[Co-authored with Scott Jacobsen]
Let’s set the groundwork:
Evolution is descent with modification in biology. From the small-scale evolution seen in the differential gene frequency within a single population to large scale changes among different species over time, evolution explains the diversity of life. Everything shares a common ancestor. We are all distant cousins, including bacteria, butterflies, cats, chimpanzees, dogs, dolphins, gorillas, sheep, spiders, and willow trees. Evolution explains adaptation, development, and speciation using biological and demographic mechanisms and evidence from the natural world.
Creationism is literal interpretation of scripture. According to the literal interpretation of the Bible’s Book of Genesis, all species were all created at approximately the same time by a loving, benevolent, omnipotent, omnipresent, omniscient, perfectly just, and self-existent Creator. Creationism uses religious narratives to interpret evidence from the natural world.
Obviously, these perspectives differ. The vast majority of biologists and other scientists consider evolution rather than creationism to be correct.
Evolution makes sense and fits the evidence. But, even though the theory as laid out by Darwin in On the Origin of Species is 157 years old, less than 60% of Americans believe in evolution. We have large pockets of what might be called obstinate stupidity. (It’s not as simple as that, but I’m under no obligation to characterize it as otherwise.)
Darwin’s evolution isn’t perfect. No theory is. Einstein modified Newton and will be modified himself. Darwin didn’t know about genetics and wasn’t aware of punctuated equilibrium, where species stay stable for long stretches of time and change fairly rapidly under certain conditions. But modifications to evolution generally strengthen it rather than wrecking it.
So what do we do about evolution deniers (and deniers of other well-established areas of science)? We can:
- Offer them the facts
- Realize they’re dumb or lying. Just being on TV or in Congress doesn’t make someone smart or truthful.
- Ridicule them – point out dumbness. On 24-hour TV news, every viewpoint needs an opposing viewpoint, even when the opposing viewpoint is false, cynical, and/or stupid. Calling out dumb stances is a good thing, even if it’s bad manners.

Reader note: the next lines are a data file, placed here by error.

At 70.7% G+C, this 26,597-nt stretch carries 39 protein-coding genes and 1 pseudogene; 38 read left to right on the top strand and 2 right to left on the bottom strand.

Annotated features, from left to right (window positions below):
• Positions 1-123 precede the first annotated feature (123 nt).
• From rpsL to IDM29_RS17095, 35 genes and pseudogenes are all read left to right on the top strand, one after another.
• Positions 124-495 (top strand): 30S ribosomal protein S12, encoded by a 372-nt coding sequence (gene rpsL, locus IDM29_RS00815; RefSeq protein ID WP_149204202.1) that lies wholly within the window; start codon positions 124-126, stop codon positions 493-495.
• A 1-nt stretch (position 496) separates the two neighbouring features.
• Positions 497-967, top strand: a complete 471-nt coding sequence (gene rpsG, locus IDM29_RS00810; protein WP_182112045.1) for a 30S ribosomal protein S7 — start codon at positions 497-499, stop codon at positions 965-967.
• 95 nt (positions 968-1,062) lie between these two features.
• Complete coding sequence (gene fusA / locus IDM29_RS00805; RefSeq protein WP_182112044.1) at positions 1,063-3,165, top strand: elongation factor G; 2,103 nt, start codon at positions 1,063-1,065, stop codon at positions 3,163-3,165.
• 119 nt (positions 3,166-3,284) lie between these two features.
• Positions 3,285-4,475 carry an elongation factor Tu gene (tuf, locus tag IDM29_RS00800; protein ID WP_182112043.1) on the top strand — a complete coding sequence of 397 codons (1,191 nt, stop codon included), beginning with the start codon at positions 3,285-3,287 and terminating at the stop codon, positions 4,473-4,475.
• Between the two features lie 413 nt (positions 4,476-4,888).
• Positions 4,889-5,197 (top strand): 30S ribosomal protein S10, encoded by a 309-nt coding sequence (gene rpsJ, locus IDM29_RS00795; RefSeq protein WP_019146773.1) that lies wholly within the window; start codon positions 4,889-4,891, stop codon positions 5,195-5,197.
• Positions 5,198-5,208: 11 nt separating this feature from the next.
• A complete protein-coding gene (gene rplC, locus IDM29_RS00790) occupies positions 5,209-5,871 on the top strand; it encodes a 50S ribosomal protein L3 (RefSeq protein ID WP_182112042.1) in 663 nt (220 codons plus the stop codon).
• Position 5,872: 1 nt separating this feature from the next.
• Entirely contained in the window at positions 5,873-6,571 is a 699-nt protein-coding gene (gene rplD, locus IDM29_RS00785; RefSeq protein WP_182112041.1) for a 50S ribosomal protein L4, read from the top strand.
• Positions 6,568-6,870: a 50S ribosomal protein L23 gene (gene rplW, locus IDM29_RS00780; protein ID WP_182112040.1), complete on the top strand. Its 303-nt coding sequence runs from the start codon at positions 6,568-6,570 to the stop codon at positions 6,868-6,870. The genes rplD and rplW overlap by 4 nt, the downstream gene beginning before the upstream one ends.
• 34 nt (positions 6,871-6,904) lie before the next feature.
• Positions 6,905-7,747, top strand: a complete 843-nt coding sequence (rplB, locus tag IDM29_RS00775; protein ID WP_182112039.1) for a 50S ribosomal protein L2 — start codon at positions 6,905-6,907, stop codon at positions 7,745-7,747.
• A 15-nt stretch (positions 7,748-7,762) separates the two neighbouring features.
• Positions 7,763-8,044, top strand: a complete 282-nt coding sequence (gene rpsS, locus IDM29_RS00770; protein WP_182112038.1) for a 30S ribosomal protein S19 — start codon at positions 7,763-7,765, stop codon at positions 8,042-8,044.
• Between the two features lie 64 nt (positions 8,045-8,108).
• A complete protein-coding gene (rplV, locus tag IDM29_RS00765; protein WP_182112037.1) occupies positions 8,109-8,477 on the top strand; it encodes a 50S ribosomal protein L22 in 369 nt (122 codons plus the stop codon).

- Ignore them
- Let them get old and pass away. Like the rest of us, people with dumb beliefs get old and die. Though they might pass away at a higher rate because of ignorance and unhealthy lifestyles. Which is sad (slightly less sad if they’re a-holes).
- Realize that many non-believers in well-established science have hollowed-out and inconsistent systems of belief. What they say they believe or don’t believe doesn’t match their actual doubts. We all contain multitudes, including anti-science jerks. Not everyone with dumb beliefs is beyond reach.
- Work to reduce the influence idiots have on our lives. Shame people for voting for schmucks and for putting schmucky spokespeople on TV.
Our communities, schools, friends, parents and guardians of children, and the media can contribute to proper education about evolution. Together, we all can do this, Americans and Canadians. The deceptive apparent simplicity of evolution facilitates communication and misunderstanding at the same time. Evolution is an essential part of biology and medicine, which are essential parts of our economy. Advanced societies can’t be science deniers.
Theodosius Dobzhansky wrote an essay entitled Nothing in Biology Makes Sense Except in the Light of Evolution (1973). The title sums up the mainstream position of almost all biologists. Even so, according to an Angus Reid Poll, only 6/10 Canadians and 3/10 Americans believe “human beings evolved from less advanced life forms over millions of years.” “God created human beings in their present form within the last 10,000 years” is believed by 5/10 Americans and 2/10 Canadians. Unbelief in evolution could be due to sloppy media coverage, poor education, creationist parents and religious leaders, or the relative newness of On the Origin of Species (1859).
Parallel solutions exist for the understanding of evolution by the religious and the irreligious in a respectful and positive light. For the religious, the Bible and other religious texts can be read with appreciation for metaphor along with comprehension of science for a deeper theological understanding. For the irreligious, organisms can be seen as developing without spiritual forces but rather, from natural processes, without denigrating religious people.
With regard to science-deniers, we pretty much know what’s gonna happen. The future will arrive and kick all of our asses. Ignorant people’s asses will get kicked slightly harder. Most of us will die as people always have. Some of us will ride advanced technology indefinitely into the future and be crazily transformed, along with the rest of the world.
Those who come after us will think of us, when they think of us at all, as sad, primitive prisoners of ignorance and biological limitations – of our own evolved nature. Our descendants will take charge of their own evolution and transcend us in awesome and, to us, soul-crushing ways. As the future unfolds, there will always be room for some religion and spirituality. But legit, enduring spirituality won’t deny fact. Our era’s deniers of fact will be remembered (vaguely) as minor villains.